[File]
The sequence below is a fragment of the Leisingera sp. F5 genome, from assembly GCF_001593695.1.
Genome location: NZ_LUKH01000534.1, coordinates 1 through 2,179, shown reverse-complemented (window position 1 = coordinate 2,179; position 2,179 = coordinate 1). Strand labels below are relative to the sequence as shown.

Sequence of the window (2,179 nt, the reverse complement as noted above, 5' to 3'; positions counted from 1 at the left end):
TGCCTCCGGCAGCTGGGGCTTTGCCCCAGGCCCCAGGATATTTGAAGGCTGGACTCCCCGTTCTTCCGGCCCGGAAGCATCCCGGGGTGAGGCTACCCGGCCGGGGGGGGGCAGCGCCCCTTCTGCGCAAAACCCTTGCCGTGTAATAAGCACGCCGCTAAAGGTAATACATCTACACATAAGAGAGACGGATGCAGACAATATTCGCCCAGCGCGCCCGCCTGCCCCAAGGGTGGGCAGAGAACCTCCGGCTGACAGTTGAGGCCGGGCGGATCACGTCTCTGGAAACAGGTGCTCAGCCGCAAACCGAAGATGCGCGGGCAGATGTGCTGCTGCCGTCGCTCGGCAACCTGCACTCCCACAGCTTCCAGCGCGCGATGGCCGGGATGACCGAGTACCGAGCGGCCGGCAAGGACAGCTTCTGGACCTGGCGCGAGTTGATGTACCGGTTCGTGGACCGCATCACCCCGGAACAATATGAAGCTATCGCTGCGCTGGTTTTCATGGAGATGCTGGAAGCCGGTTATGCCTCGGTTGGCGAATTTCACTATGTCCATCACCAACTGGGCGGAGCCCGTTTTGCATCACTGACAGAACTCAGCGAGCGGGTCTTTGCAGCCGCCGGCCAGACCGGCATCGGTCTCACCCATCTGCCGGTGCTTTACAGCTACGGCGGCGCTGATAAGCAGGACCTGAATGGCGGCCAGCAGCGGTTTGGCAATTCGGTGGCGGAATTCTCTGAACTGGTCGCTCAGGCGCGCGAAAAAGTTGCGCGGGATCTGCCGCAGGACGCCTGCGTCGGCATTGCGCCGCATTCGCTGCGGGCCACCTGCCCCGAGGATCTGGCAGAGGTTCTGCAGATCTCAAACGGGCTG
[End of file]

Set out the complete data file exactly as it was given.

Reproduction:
The sequence below is a fragment of the Leisingera sp. F5 genome, from assembly GCF_001593695.1.
Genome location: NZ_LUKH01000534.1, coordinates 1 through 2,179, shown reverse-complemented (window position 1 = coordinate 2,179; position 2,179 = coordinate 1). Strand labels below are relative to the sequence as shown.

Sequence of the window (2,179 nt, the reverse complement as noted above, 5' to 3'; positions counted from 1 at the left end):
TGCCTCCGGCAGCTGGGGCTTTGCCCCAGGCCCCAGGATATTTGAAGGCTGGACTCCCCGTTCTTCCGGCCCGGAAGCATCCCGGGGTGAGGCTACCCGGCCGGGGGGGGGCAGCGCCCCTTCTGCGCAAAACCCTTGCCGTGTAATAAGCACGCCGCTAAAGGTAATACATCTACACATAAGAGAGACGGATGCAGACAATATTCGCCCAGCGCGCCCGCCTGCCCCAAGGGTGGGCAGAGAACCTCCGGCTGACAGTTGAGGCCGGGCGGATCACGTCTCTGGAAACAGGTGCTCAGCCGCAAACCGAAGATGCGCGGGCAGATGTGCTGCTGCCGTCGCTCGGCAACCTGCACTCCCACAGCTTCCAGCGCGCGATGGCCGGGATGACCGAGTACCGAGCGGCCGGCAAGGACAGCTTCTGGACCTGGCGCGAGTTGATGTACCGGTTCGTGGACCGCATCACCCCGGAACAATATGAAGCTATCGCTGCGCTGGTTTTCATGGAGATGCTGGAAGCCGGTTATGCCTCGGTTGGCGAATTTCACTATGTCCATCACCAACTGGGCGGAGCCCGTTTTGCATCACTGACAGAACTCAGCGAGCGGGTCTTTGCAGCCGCCGGCCAGACCGGCATCGGTCTCACCCATCTGCCGGTGCTTTACAGCTACGGCGGCGCTGATAAGCAGGACCTGAATGGCGGCCAGCAGCGGTTTGGCAATTCGGTGGCGGAATTCTCTGAACTGGTCGCTCAGGCGCGCGAAAAAGTTGCGCGGGATCTGCCGCAGGACGCCTGCGTCGGCATTGCGCCGCATTCGCTGCGGGCCACCTGCCCCGAGGATCTGGCAGAGGTTCTGCAGATCTCAAACGGGCTG